Alicia Keys wrote a song a few months ago to acknowledge the heroes in her life—her mother, grandmother, friends. They get up every day to face the boss, deadlines, stresses of raising kids. With grace they face life, even when it’s heavy and hard.
You’re the engine that makes all things go, she sings in “Good Job.” And you’re always in disguise, my hero.
Since then, the coronavirus has sickened more than 1 million people in the U.S. and taken nearly 57,000 lives, according to research firm Worldometer.
As tales of suffering multiply, so do communities reveal themselves. Nurses, doctors, janitors, pizza deliverers, the guy at the convenience store selling you your lager or chardonnay so you can get through the night—regardless of job function, salary, or education, they are all essential workers now, equally. They leave the safety of their homes while the rest of us practice physical distancing to reduce contagion.
“Fast forward to now. If anybody told me that this would be happening, I would have never imagined,” Keys said last Thursday on CNN’s prime time town hall with Anderson Cooper and Dr. Sanjay Gupta. “Crazily enough, this song is like, it was written for this moment…there are so many people who are heroes among us right now.”
Keys’ creativity spreads like stardust, appearing when and where people need it most. This time, it’s the centerpiece of the Ad Council’s latest project to educate Americans about the virus.
Launching this week, #OutThereForUs gives Instagram and Twitter users the opportunity to honor people performing essential jobs in their communities.
The non-profit’s partnership with the 15-time Grammy Award winner marks the third phase of its campaign to unite Americans via positive messages amidst the country’s collective trauma. The first phase promoted the #alonetogether idea; the second encouraged people to #stayhome. In a recent four-week period, the messages were seen more than 4 billion times.
This phase—the Alicia phase—reflects the quarantined public’s empathy.
Some 65% of Americans say they are concerned about the safety of healthcare and other frontline workers, according to the council’s Coping with Covid-19 weekly research series. Only the economy ranks higher on the list of worries, based on an online survey of 1,000 people.
Roc Nation, Jay-Z’s entertainment company, sparked the musical collaboration, even though it seemed destined from the start. A Bronx hospital has been blasting the duo’s smash hit, “Empire State of Mind,” when a person is taken off a ventilator or deemed healthy enough to go home.
“They reached out to us about the new song that she was releasing,” Ad Council Chief Campaign Development Office Heidi Arthur says. “And it just so happened to be perfect timing because we were working with our [pro bono] partners over at R/GA on a thank-you tribute to the frontline workers. That’s the genesis of the marrying of that beautiful song with what was already just such a powerful and emotional idea.”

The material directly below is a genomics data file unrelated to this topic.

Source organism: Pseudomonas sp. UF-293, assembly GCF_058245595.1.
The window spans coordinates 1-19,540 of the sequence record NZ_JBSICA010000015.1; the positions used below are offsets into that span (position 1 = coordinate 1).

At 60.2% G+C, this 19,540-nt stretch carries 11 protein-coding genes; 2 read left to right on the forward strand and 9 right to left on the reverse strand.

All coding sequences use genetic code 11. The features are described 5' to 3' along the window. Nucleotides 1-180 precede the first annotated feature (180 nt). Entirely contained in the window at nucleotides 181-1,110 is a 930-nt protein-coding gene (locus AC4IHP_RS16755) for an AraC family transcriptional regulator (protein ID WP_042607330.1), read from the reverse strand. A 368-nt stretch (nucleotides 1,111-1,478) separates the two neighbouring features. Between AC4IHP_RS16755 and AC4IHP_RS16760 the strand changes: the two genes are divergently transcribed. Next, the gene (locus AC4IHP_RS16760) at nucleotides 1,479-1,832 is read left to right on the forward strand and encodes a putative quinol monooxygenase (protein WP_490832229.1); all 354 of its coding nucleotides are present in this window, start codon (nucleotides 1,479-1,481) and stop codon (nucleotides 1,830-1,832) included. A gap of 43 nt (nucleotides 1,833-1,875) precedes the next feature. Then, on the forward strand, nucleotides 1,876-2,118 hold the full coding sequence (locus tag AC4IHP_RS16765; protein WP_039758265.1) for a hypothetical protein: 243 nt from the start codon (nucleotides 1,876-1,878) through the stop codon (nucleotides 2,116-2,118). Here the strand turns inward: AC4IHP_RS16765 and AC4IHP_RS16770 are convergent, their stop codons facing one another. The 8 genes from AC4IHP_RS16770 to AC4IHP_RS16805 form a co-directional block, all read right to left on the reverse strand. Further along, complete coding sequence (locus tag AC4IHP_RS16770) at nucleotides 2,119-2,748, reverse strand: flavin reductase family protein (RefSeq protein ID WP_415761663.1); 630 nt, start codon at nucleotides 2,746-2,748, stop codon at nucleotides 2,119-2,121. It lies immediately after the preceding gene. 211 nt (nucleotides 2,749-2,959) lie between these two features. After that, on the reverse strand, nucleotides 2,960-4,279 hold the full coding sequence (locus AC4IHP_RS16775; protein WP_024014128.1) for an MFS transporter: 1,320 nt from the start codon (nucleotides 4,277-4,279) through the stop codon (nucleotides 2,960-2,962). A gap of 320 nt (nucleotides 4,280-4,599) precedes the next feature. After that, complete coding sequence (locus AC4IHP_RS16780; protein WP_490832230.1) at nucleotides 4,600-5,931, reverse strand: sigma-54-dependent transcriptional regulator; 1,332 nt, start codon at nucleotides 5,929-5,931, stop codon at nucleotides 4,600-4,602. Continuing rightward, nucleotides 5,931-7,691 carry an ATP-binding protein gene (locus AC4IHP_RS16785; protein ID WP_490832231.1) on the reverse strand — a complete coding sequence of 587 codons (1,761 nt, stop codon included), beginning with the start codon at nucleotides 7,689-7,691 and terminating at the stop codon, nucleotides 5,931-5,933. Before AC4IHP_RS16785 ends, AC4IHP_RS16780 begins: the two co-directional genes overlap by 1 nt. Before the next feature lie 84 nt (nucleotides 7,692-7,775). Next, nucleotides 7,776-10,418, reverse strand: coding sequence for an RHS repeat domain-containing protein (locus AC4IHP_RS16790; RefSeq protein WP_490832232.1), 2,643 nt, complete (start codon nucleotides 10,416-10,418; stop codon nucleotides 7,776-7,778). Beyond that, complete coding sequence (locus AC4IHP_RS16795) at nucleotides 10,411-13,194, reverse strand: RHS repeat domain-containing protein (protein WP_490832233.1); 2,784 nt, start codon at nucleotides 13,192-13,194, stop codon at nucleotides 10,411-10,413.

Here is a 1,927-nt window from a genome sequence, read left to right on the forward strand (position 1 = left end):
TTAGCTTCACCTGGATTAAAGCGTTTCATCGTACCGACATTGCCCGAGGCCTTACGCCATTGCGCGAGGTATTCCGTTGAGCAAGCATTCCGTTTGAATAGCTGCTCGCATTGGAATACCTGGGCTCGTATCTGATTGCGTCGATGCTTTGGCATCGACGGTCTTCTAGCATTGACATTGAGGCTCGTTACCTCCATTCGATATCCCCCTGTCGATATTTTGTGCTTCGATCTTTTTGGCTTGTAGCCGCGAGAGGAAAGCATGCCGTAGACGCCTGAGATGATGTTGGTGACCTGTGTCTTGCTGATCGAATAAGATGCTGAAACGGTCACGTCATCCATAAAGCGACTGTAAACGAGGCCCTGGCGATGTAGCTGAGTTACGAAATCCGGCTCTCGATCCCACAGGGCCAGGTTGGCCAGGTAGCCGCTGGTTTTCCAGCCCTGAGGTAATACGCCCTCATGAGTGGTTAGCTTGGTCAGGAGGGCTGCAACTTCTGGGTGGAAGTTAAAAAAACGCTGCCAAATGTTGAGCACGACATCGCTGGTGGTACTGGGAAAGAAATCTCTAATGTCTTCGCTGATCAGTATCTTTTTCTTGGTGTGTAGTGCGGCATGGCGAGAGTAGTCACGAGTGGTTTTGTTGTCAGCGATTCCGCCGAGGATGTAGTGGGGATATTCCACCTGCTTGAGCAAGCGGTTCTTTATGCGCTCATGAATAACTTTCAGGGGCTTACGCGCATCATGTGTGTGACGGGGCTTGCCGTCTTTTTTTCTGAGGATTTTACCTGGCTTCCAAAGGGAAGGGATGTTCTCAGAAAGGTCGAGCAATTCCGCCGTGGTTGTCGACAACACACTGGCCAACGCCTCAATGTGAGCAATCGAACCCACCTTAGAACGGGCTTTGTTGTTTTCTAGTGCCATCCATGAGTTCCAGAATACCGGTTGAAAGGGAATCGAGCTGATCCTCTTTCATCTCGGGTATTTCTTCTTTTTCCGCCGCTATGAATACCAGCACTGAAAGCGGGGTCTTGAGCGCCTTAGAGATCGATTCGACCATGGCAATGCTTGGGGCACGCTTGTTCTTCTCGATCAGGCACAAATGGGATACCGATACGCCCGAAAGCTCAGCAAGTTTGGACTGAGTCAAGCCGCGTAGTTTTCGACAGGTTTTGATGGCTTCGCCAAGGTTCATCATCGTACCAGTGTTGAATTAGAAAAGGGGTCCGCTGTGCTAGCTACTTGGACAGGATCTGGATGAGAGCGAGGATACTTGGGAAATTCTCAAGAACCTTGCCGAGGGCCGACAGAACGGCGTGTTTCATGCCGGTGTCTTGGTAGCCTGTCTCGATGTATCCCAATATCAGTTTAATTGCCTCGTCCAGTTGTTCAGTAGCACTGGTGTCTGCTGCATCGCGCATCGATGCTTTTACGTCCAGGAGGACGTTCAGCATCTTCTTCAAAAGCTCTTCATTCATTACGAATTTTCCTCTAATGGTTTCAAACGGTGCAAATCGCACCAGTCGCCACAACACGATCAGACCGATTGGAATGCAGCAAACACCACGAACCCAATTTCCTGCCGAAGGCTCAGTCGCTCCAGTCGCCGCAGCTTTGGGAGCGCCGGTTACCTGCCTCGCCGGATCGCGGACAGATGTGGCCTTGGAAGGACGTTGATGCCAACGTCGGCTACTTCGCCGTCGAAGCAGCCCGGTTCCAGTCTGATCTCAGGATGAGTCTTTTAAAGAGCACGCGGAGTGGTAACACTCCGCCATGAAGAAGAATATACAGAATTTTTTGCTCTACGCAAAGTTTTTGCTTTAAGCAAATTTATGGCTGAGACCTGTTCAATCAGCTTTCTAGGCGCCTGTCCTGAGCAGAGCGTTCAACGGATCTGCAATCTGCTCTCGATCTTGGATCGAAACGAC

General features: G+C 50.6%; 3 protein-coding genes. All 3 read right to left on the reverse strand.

At its core is a 1:16-minute clip from “Good Job.” As Keys and her piano make poetry, still photography and copy overlays tell the story of dedication meriting national tribute. R/GA Art Director Emily Stetzer created the video along with copywriter Namwan Leavell, who also came up with the hashtag. The New York Times, Getty Images, UPS and Walmart donated visual assets.
The film—running on YouTube, Cheddar, Facebook and Extreme Reach’s advertising platform—ends with a call to action: “Submit a thank you message to an essential worker near you with #OutThereForUs.”
“It’s the Ad Council essentially not making ads,” R/GA Executive Creative Director Chris Joakim says. “We’ve seen a lot of brands thanking essential workers in their own way. And what excited us about this idea was that it’s real people.”
As long as hashtags appear in posts, R/GA and Council teams will be able to find and curate them for OutThereForUs.com and some of the biggest out-of-home signage in the country. The shorter a post, the more likely it is to fit on a digital billboard.
“Nobody’s outside except for those that are working,” Stetzer says. “So, the only people that will see them are these frontline essential workers.
“We’re giving people an opportunity to say their thanks—to those who are outside when they can’t be inside.”
Ally Financial, Clear Channel Outdoor, Lamar Advertising Company, and Vistar Media are donating space, including a takeover at Times Square, Chicago’s Merchandise Mart, and the junction of I-10 and 100 in Los Angeles. Outcome Health is donating billboards near hospitals—angular fixtures complementing the daily sound of handclaps soaring out of grateful citizens’ windows.
For its part, R/GA knows what it takes to create messages of inclusion. The agency first worked with the Ad Council to produce 2015’s Love Has No Labels campaign.
“We’ve seen the better side of the industry with our work with the council, because we see how so many partners are willing to help them out,” R/GA ECD Mike Donaghey says. “Obviously, this is a very unfortunate time of need, but they’re really getting help for all their different initiatives.”
Photo courtesy of Out There for Us / Ad Council
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